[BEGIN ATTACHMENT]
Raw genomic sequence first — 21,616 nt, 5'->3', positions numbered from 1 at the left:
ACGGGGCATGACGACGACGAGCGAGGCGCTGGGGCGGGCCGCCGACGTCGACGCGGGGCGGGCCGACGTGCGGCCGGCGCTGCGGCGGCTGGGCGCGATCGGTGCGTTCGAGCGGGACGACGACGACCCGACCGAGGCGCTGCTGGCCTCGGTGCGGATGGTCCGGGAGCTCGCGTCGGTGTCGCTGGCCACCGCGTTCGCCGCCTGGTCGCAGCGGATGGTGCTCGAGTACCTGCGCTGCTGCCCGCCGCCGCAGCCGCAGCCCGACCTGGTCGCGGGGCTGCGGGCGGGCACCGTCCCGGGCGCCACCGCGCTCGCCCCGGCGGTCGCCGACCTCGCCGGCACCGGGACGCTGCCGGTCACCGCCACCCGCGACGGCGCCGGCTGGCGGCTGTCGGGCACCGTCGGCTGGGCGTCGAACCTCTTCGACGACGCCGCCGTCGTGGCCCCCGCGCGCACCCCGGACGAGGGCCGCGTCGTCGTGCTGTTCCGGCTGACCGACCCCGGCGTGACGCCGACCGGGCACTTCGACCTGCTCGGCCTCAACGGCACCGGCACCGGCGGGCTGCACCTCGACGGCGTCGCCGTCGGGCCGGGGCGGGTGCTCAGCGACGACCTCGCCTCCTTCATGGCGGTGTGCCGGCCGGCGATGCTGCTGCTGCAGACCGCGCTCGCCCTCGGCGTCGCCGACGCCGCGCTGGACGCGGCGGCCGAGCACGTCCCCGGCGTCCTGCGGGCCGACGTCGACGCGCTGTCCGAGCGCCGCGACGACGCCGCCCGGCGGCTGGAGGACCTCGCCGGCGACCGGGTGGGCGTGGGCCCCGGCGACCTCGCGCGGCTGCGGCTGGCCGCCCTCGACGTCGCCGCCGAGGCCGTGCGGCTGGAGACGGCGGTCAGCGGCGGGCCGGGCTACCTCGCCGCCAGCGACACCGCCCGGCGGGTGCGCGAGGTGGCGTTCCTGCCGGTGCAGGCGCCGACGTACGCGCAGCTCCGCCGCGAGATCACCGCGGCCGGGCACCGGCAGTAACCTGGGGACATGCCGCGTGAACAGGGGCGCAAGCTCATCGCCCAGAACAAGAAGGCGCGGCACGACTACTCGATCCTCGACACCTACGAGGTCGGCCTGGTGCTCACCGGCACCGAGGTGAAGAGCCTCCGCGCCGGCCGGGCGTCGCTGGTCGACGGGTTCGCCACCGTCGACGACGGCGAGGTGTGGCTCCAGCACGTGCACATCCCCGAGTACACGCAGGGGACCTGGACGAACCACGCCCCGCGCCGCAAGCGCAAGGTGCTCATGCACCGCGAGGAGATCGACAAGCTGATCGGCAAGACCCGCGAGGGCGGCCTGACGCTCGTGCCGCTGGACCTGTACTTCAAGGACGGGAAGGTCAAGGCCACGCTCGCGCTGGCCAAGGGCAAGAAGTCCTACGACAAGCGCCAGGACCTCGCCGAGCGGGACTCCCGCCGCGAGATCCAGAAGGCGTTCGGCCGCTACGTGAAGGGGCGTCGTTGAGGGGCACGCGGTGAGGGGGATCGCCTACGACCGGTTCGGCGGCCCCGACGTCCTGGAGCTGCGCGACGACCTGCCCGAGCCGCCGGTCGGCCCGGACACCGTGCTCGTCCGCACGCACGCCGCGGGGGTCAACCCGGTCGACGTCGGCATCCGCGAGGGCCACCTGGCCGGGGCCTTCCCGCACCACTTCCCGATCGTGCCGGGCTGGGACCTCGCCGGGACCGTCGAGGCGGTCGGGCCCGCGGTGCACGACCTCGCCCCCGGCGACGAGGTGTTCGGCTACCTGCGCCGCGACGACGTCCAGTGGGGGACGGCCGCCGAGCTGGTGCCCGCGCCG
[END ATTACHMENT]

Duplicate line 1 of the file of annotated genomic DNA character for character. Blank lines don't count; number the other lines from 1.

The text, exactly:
Raw genomic sequence first — 21,616 nt, 5'->3', positions numbered from 1 at the left: